Early Uses of Diphtheria Antitoxin in the United States
In honor of National Immunization Awareness Month, we look at one of the diseases that immunization has nearly eliminated in the United States…
One of the fascinating things about the history of vaccinology is how quickly late 19th century researchers moved from identifying microbes as the cause of certain diseases to developing ways to treat and immunize people.
Diphtheria is a case in point. Edwin Klebs (1834-1913), a Swiss-German pathologist, identified and described the bacterium that causes diphtheria in 1883. (Just to point out the devastation that diphtheria caused, in 1883, the diphtheria death rate was 125 per 100,000 people in New York City.) A year later, German bacteriologist Friedrich Loeffler (1852-1915) became the first to cultivate Corynebacterium diphtheriae, and he then showed that C. diphtheriae produces a toxin.
First Steps Toward Human Treatment
In 1888, Émile Roux (1853-1933) and Alexandre Yersin (1863-1943) showed that the toxin produced by C. diphtheriae causes symptoms of diphtheria in animals. Shibasaburo Kitasato (1852-1931) and Emil von Behring (1854-1917) then immunized guinea pigs with heat-treated diphtheria toxin in 1890.
The transition to use of diphtheria antitoxin to treat ill humans happened quickly, but it’s difficult to identify exactly when it was first used. (Note that diphtheria antitoxin was first used to treat the ill, not to immunize.) An often-repeated anecdote claims that diphtheria antitoxin was first used to treat an ill human in 1891. The tale dramatically occurs in Germany on Christmas 1891, with Emil von Behring successfully curing a seriously ill girl with diphtheria antitoxin prepared from a sheep. Though it makes for a picturesque story, it is untrue. Systematic use of antitoxin to treat diphtheria did not occur until late 1892.
Antitoxin in Cincinnati
We can verify, however, one of the earliest uses of diphtheria antitoxin in the United States, in which two young Cincinnati physicians treated a two-year-old girl successfully with diphtheria antitoxin on October 16, 1894.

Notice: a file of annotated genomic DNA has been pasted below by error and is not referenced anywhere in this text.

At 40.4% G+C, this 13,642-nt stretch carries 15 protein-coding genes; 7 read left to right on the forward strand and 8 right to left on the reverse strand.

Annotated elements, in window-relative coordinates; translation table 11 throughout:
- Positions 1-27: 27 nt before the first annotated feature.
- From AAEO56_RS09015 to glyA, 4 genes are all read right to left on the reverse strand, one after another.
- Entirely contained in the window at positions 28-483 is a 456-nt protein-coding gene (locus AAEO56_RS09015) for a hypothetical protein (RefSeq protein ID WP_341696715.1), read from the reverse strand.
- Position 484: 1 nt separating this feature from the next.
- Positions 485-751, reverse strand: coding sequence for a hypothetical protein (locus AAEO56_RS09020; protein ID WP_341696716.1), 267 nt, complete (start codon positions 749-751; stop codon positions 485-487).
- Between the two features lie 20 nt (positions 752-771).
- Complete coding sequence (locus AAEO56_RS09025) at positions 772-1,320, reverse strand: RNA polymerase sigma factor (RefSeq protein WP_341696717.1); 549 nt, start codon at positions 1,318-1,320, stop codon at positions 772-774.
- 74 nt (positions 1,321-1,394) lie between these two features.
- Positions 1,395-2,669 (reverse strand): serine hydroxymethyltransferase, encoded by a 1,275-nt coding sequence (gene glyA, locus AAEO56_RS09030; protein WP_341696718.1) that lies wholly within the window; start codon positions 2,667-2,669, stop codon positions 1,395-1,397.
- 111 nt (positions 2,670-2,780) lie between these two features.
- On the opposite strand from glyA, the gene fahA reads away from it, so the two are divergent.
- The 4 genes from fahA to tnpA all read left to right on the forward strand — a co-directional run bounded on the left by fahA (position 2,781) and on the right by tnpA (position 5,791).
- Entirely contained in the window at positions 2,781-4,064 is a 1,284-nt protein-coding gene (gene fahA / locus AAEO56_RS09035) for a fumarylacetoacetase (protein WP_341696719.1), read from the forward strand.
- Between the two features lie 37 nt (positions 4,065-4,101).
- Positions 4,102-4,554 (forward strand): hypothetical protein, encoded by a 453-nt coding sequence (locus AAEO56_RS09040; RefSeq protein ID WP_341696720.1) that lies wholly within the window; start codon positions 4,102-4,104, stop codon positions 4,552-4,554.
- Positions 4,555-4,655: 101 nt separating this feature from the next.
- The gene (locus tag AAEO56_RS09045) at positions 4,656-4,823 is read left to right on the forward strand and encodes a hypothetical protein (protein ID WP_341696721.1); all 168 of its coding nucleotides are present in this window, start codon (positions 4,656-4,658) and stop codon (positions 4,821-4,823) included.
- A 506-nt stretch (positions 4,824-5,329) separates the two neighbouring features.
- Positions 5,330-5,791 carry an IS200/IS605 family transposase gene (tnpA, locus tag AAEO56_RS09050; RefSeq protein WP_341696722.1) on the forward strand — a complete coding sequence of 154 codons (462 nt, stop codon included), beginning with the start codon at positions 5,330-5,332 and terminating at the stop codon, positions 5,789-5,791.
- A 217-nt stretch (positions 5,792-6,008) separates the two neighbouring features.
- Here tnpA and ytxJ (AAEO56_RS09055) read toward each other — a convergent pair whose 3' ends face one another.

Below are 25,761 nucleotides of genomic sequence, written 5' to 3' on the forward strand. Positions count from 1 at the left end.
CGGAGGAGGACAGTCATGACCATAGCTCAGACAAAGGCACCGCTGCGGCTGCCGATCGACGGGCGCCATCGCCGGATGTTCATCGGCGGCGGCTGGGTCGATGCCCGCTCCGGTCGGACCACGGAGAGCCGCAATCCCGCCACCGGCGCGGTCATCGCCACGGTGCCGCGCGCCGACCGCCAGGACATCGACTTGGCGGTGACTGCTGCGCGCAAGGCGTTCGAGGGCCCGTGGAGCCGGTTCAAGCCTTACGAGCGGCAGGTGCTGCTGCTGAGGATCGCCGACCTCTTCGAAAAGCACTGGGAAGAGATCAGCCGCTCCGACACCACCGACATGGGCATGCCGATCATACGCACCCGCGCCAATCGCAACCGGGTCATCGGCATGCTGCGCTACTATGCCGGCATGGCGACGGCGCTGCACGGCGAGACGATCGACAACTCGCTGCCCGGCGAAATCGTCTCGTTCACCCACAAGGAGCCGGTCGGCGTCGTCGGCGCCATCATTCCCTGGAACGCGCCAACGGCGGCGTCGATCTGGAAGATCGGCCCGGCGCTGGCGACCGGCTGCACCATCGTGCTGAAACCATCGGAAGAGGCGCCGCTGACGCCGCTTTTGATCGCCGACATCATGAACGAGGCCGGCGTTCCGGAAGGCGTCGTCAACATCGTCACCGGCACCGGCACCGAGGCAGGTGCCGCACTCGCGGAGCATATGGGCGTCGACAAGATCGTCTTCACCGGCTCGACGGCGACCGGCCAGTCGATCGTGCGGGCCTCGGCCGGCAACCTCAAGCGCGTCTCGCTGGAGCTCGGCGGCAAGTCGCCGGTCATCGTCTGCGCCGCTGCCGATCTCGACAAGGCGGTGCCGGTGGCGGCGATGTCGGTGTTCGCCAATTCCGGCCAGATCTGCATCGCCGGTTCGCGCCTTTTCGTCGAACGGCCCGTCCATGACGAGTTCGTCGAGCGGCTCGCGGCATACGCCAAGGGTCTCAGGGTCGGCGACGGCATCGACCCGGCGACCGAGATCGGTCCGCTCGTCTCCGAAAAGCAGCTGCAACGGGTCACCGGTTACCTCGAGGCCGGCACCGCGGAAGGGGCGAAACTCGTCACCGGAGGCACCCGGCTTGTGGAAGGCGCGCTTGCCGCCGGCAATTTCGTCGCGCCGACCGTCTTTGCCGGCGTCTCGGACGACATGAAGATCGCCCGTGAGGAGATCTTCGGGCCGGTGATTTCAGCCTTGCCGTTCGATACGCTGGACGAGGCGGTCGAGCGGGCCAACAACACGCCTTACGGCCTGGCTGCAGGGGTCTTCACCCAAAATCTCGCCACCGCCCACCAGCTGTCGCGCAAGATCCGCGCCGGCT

G.J. Hermann, MD, and Charles Waugh Reynolds, MD, learned that a local physician had obtained some of the antitoxin on a recent trip to Europe. They begged him to let them use it to treat four children in one family who had taken ill with diphtheria. The physician had only enough antitoxin to treat the youngest child—the two-year-old girl—whose disease had not progressed far. The little girl and one of her untreated brothers survived, but two of the untreated children died.
Reynolds’s typescript memoir provides a dramatic rendering of the event, and a newspaper account from 1952 provides further documentation. The newspaper article repeats Reynolds’s claim that he and Hermann were the first Americans to use the new treatment. We haven’t been able to confirm this, but a description of another early use of antitoxin from a pioneer in the field places the Cincinnati story close to antitoxin’s first likely use in the United States.
And in New York City…
William H. Park, MD, was a bacteriologist with the New York City Board of Health who played an influential role in the control of diphtheria. He would almost certainly have had very early access to the diphtheria antitoxin then being used in Europe. And indeed, we find evidence in a medical journal of his first—or very early—use of the treatment. As he wrote, “…an epidemic… was raging in a large institution for children. It broke out in the fall of 1894, a few weeks before we received our first antitoxin from Europe….The danger to the children was so great that we decided to use the greater part of a small consignment of antitoxin which we at that time obtained from Germany.” Evidence indicates that this happened sometime in October 1894.
By 1895, several entities in the United States were producing diphtheria antitoxin, so that in just 12 years, a scientific breakthrough in Europe led to a commercial enterprise a continent away. And William H. Park would pioneer use of a mixture of diphtheria toxin and antitoxin (TAT) that provided immunity to the disease. TAT eventually was replaced by diphtheria toxoid, which is still used today to immunize against this disease that Noah Webster called “the plague among children.”
Thanks to G.A. Hermann, MD, for sharing images and information with us.
Bureau of the Census. Historical Statistics of the United States. Colonial Times to 1970. Washington, DC: U.S. Department of Commerce, 1975.
Golden JT Jr. Both held the syringe – both guilty if –. Cincinnati Enquirer. 10/16/1952.
Grabenstein JD. Toxoid vaccines. In: Artenstein AW, ed. Vaccines: A Biography. New York: Springer Science, 2010.
Linton DS. Emil von Behring: Infectious Disease, Immunology, Serum Therapy. Philadelphia: American Philosophical Society, 2005.
Park WH. The role of animal experimentation in the discoveries leading to our present knowledge of the etiology, prevention and cure of diphtheria. J Am Med Assoc. 1912;LVIII(7):453-459.